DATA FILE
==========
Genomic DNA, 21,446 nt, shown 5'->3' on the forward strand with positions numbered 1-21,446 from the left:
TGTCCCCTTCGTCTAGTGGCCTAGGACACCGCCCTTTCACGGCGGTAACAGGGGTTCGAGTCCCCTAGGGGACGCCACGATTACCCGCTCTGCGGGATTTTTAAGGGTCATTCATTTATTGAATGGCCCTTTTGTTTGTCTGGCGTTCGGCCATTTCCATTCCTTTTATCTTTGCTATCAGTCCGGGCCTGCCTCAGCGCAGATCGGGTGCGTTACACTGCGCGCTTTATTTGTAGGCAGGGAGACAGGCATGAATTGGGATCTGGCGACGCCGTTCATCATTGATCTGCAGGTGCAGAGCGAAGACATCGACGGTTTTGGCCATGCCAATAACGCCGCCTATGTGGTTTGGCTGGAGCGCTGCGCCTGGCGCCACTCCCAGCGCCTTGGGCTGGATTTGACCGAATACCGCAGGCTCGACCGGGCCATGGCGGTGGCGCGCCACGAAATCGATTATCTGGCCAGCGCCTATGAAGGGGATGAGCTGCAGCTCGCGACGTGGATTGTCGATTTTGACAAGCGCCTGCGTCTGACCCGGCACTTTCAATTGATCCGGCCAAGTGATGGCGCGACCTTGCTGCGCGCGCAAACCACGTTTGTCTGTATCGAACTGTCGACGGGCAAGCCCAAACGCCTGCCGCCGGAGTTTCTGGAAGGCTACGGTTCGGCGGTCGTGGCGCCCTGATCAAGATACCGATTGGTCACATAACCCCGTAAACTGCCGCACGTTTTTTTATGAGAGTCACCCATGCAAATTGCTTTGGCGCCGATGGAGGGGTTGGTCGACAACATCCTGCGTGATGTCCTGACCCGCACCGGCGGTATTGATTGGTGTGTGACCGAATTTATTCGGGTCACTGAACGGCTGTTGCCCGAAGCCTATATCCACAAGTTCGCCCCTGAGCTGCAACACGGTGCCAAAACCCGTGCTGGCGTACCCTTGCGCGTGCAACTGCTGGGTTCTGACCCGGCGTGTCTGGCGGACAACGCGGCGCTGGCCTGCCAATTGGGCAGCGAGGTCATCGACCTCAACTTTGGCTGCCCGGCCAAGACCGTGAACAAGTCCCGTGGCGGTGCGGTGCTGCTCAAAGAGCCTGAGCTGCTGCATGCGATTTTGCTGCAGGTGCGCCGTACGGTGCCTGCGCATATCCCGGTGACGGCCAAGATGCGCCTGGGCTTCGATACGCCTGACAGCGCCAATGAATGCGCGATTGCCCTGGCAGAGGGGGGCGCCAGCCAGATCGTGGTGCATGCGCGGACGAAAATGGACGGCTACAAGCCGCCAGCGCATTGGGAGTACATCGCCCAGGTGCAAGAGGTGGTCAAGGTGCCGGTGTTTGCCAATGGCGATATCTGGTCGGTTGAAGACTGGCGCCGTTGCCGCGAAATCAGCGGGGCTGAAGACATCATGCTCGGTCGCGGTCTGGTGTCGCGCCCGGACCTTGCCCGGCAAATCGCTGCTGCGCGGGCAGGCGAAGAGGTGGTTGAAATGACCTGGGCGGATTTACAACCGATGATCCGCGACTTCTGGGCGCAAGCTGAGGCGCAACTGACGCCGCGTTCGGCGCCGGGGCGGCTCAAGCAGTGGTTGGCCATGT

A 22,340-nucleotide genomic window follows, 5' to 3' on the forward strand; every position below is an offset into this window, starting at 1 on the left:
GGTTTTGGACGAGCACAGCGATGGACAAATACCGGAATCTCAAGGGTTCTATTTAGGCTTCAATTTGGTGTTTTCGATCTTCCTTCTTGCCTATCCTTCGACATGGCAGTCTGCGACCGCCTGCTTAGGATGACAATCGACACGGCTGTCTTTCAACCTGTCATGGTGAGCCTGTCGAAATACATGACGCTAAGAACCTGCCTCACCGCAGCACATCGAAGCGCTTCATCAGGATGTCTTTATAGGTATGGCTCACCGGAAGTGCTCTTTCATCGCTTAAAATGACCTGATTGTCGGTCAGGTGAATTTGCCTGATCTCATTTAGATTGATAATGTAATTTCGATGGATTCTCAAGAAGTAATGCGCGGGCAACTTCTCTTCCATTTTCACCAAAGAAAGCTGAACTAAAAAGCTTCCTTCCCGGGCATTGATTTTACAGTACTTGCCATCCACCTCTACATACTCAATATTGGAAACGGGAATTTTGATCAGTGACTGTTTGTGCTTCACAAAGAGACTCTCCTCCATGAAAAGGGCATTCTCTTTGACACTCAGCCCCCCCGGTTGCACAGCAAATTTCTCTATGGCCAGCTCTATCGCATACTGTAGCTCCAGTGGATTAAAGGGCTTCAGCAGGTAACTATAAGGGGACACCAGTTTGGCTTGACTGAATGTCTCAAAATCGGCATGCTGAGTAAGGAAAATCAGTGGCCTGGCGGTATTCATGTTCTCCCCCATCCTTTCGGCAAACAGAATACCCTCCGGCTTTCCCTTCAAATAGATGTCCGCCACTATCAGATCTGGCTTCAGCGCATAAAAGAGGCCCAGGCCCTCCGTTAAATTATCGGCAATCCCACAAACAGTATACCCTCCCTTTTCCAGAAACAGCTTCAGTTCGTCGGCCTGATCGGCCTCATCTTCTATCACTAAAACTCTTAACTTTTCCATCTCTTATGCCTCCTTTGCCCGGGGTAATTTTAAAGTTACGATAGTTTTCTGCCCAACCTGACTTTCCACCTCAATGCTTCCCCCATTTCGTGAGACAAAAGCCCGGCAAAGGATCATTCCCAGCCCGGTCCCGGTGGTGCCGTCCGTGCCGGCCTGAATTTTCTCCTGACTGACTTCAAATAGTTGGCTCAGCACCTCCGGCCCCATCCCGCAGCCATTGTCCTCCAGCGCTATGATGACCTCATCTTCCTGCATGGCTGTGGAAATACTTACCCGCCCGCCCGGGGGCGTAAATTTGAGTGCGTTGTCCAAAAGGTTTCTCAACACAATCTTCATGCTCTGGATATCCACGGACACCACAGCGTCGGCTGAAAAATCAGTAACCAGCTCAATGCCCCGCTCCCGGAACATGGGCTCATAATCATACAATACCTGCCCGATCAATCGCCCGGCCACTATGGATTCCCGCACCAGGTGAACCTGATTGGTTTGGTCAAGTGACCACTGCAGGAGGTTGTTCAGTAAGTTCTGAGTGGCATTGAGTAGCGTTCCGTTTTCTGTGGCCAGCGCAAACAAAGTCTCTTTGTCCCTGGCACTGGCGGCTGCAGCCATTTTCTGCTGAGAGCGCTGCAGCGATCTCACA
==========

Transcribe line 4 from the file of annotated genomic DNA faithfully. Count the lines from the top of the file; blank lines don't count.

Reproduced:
GGTTTTGGACGAGCACAGCGATGGACAAATACCGGAATCTCAAGGGTTCTATTTAGGCTTCAATTTGGTGTTTTCGATCTTCCTTCTTGCCTATCCTTCGACATGGCAGTCTGCGACCGCCTGCTTAGGATGACAATCGACACGGCTGTCTTTCAACCTGTCATGGTGAGCCTGTCGAAATACATGACGCTAAGAACCTGCCTCACCGCAGCACATCGAAGCGCTTCATCAGGATGTCTTTATAGGTATGGCTCACCGGAAGTGCTCTTTCATCGCTTAAAATGACCTGATTGTCGGTCAGGTGAATTTGCCTGATCTCATTTAGATTGATAATGTAATTTCGATGGATTCTCAAGAAGTAATGCGCGGGCAACTTCTCTTCCATTTTCACCAAAGAAAGCTGAACTAAAAAGCTTCCTTCCCGGGCATTGATTTTACAGTACTTGCCATCCACCTCTACATACTCAATATTGGAAACGGGAATTTTGATCAGTGACTGTTTGTGCTTCACAAAGAGACTCTCCTCCATGAAAAGGGCATTCTCTTTGACACTCAGCCCCCCCGGTTGCACAGCAAATTTCTCTATGGCCAGCTCTATCGCATACTGTAGCTCCAGTGGATTAAAGGGCTTCAGCAGGTAACTATAAGGGGACACCAGTTTGGCTTGACTGAATGTCTCAAAATCGGCATGCTGAGTAAGGAAAATCAGTGGCCTGGCGGTATTCATGTTCTCCCCCATCCTTTCGGCAAACAGAATACCCTCCGGCTTTCCCTTCAAATAGATGTCCGCCACTATCAGATCTGGCTTCAGCGCATAAAAGAGGCCCAGGCCCTCCGTTAAATTATCGGCAATCCCACAAACAGTATACCCTCCCTTTTCCAGAAACAGCTTCAGTTCGTCGGCCTGATCGGCCTCATCTTCTATCACTAAAACTCTTAACTTTTCCATCTCTTATGCCTCCTTTGCCCGGGGTAATTTTAAAGTTACGATAGTTTTCTGCCCAACCTGACTTTCCACCTCAATGCTTCCCCCATTTCGTGAGACAAAAGCCCGGCAAAGGATCATTCCCAGCCCGGTCCCGGTGGTGCCGTCCGTGCCGGCCTGAATTTTCTCCTGACTGACTTCAAATAGTTGGCTCAGCACCTCCGGCCCCATCCCGCAGCCATTGTCCTCCAGCGCTATGATGACCTCATCTTCCTGCATGGCTGTGGAAATACTTACCCGCCCGCCCGGGGGCGTAAATTTGAGTGCGTTGTCCAAAAGGTTTCTCAACACAATCTTCATGCTCTGGATATCCACGGACACCACAGCGTCGGCTGAAAAATCAGTAACCAGCTCAATGCCCCGCTCCCGGAACATGGGCTCATAATCATACAATACCTGCCCGATCAATCGCCCGGCCACTATGGATTCCCGCACCAGGTGAACCTGATTGGTTTGGTCAAGTGACCACTGCAGGAGGTTGTTCAGTAAGTTCTGAGTGGCATTGAGTAGCGTTCCGTTTTCTGTGGCCAGCGCAAACAAAGTCTCTTTGTCCCTGGCACTGGCGGCTGCAGCCATTTTCTGCTGAGAGCGCTGCAGCGATCTCACA